Russia: insights from a changing country. Report № 11, February 2012
This EUISS Report features contributions from a group of Russian authors with outstading expertise no important Russian domestic and foreign policy issues. They all contributed analytical papers to the Institute's "Russia Insights" series, which were published online during the weeks befor the parliamentary and presidential elections.
The peaceful demonstrations in the wake of the Duma elections on 4 December 2011 came as a surprise not only to the international public but also to the Russian leadership. The obvious discontent of the urban population and their demand for fair elections and more political participation sheds new light on Russian society. After years of political apathy a new social stratum, often categorised as the ‘Russian middle class’, seems to be emerging. This may form the crucible for more profound political changes in the future. At the same time, however, there are doubts as to whether and on what basis a middle class in Russia can actually be said to exist. This paper investigates the development and current situation of Russia’s middle class from an economic perspective and draws some conclusions as to its political outlook and potential for change.
The chapter examines the size, composition and characteristics of the middle class in contemporary Russia
In the article (which is part of a block of two articles, the second of which will be published in the next issue of the journal) results of analysis of characteristics and dynamics of income and subjective stratification models of Russian society are presented, based on data from several nationwide surveys carried out in 1999-2016. It is shown that the current model of income stratification is characterized by the dominance of the middle strata and is adequately reflected in public consciousness, based on the self-assessment of the positions people hold in the society. Economic crisis that started in 2014 so far did not cause any serious changes in the income stratification model or the assessment of their positions in society by Russians.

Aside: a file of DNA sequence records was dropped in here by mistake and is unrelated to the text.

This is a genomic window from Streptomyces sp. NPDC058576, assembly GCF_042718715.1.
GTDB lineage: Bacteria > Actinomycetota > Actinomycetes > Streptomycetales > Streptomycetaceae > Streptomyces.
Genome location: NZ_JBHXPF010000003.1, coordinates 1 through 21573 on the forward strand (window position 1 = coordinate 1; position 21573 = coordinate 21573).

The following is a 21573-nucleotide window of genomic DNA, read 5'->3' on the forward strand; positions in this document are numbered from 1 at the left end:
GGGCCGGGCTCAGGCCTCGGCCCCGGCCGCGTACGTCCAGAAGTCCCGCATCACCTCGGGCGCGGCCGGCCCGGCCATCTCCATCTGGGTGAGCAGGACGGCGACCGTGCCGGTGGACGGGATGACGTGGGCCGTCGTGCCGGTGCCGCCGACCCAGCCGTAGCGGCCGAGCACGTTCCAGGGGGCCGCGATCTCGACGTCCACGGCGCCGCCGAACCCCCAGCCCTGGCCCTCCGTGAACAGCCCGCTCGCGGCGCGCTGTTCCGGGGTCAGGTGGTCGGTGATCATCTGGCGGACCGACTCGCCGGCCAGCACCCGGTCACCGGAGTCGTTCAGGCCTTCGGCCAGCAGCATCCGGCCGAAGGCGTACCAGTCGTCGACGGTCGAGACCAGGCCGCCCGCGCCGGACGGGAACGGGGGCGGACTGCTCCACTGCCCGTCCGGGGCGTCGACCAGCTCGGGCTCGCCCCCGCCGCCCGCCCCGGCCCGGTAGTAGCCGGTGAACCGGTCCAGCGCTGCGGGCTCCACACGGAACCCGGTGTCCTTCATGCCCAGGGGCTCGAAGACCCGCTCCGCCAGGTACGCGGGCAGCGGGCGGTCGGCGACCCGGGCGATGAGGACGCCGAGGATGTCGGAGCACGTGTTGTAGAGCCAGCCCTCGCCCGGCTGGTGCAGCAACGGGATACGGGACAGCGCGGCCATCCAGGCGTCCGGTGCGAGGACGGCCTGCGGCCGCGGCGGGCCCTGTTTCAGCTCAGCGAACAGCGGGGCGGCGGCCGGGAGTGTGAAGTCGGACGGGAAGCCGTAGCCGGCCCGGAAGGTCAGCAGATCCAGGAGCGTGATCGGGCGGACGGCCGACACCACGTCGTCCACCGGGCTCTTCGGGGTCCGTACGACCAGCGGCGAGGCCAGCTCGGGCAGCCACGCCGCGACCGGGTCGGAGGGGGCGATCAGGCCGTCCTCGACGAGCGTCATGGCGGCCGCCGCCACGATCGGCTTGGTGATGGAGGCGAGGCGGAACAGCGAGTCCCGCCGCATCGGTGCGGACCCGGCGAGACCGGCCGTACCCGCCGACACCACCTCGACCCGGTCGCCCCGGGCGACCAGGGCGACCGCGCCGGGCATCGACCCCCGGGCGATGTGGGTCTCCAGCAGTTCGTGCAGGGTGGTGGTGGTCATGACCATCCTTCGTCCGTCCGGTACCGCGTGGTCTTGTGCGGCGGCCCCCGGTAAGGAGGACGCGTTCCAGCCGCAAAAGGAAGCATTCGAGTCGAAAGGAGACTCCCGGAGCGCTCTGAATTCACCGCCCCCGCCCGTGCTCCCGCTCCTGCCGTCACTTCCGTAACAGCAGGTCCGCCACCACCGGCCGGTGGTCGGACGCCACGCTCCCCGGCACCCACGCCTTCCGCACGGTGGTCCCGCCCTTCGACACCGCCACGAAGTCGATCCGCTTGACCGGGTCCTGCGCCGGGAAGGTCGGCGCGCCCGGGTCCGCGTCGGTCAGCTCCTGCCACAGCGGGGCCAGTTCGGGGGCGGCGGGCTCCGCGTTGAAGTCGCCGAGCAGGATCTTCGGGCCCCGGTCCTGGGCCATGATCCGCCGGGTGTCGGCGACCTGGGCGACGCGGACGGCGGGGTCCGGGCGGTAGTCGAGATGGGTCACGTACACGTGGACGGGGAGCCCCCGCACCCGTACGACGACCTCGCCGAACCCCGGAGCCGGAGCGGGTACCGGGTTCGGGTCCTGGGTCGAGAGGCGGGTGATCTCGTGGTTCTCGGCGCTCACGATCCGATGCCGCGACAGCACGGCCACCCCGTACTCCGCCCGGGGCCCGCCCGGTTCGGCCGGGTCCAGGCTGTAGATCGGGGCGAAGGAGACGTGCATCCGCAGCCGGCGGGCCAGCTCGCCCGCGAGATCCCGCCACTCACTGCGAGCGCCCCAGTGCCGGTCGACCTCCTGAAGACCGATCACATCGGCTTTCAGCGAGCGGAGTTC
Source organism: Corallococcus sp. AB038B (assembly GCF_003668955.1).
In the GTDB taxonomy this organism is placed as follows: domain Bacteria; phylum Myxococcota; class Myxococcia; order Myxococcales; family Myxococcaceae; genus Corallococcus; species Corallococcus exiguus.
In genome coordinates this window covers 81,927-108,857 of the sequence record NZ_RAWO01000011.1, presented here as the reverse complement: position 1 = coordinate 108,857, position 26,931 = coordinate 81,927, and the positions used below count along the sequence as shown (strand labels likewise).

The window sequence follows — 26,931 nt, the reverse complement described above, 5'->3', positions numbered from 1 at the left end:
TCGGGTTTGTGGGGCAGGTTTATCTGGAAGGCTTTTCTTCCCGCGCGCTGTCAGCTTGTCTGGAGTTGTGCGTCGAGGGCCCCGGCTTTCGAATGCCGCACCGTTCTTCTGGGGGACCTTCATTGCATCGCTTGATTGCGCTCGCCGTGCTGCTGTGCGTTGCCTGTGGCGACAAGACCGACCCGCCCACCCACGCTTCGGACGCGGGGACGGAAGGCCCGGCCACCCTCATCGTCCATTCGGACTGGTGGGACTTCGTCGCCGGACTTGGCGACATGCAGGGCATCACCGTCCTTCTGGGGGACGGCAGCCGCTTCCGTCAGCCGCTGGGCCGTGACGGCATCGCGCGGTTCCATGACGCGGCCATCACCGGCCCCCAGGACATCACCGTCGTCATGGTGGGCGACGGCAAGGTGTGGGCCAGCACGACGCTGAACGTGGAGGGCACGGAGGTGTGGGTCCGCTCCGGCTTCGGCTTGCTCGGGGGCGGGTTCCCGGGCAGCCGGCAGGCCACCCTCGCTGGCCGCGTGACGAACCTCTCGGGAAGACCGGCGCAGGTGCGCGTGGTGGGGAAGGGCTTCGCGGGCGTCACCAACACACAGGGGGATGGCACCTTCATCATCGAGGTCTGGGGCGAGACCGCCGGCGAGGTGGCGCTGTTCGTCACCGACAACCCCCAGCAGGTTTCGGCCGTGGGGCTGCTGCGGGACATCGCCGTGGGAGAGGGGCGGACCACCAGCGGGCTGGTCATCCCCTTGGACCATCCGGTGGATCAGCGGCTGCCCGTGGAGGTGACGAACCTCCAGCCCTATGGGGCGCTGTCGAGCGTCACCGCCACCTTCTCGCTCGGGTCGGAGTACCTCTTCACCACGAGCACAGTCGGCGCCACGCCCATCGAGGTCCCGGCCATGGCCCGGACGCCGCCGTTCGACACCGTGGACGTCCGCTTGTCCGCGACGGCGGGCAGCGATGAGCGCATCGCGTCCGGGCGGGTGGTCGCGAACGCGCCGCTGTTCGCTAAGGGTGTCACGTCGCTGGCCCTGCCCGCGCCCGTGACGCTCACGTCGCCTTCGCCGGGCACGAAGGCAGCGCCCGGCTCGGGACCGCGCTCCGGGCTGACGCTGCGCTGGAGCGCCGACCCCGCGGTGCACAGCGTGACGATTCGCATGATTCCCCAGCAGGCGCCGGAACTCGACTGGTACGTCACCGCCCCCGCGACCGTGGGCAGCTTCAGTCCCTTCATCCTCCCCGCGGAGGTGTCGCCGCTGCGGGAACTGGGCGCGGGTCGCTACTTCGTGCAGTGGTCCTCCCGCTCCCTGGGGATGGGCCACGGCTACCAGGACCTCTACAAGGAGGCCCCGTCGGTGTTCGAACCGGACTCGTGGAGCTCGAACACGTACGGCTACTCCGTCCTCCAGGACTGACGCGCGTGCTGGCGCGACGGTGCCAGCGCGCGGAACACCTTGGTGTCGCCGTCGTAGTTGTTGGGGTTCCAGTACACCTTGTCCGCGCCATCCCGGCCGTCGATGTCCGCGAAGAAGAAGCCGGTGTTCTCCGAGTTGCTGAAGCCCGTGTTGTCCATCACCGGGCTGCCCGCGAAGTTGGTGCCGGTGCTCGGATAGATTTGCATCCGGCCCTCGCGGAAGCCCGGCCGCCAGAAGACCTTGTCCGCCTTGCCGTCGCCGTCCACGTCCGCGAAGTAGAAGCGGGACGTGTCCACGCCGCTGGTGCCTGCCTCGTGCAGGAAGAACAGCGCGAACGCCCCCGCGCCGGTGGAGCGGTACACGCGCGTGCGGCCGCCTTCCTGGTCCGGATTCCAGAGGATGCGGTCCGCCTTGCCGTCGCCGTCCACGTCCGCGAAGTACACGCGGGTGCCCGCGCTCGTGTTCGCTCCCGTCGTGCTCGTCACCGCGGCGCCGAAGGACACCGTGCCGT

As for the methodological results of the analysis, it is shown that the optimal methods for income stratification of Russian society should be found among the relative methods used in developed countries, but not among the absolute methods used in developing countries. In addition, given Russia's regional heterogeneity in terms of modernization progress, it is more expedient to use the aggregate model of income stratification constructed on the basis of pre-stratification of regional communities than models based on the average measures for the country as a whole for the analysis of the social structure.
Contemporary motherhood in Russia is a complex discursive field. The article analyses various ways in which knowledge about motherhood produces specific maternal experiences. The general theoretical framework is the foucauldian concept of discursive power based on knowledge. Motherhood is viewed as a class specific practice. The primary focus of the article analysis is the Russian middle class motherhood. The paper analyses the ways in which middle class women talk about motherhood and negotiate various forms of expert knowledge. The author on the basis of analysis of the interview and parental forums discussions data, and specifically on elaborating the ways in which class is integral to the normative understandings of motherhood. The article presents the short theoretical discussion of the concept of motherhood in relation to such concepts as power and social class; describes political and cultural context of motherhood in Russia; elaborates the concept of responsibility and a number of related to it categories as the primary meaning of middle class motherhood. In the conclusion the issue of why and when Russian middle class mothers consider themselves as “responsible” is discussed.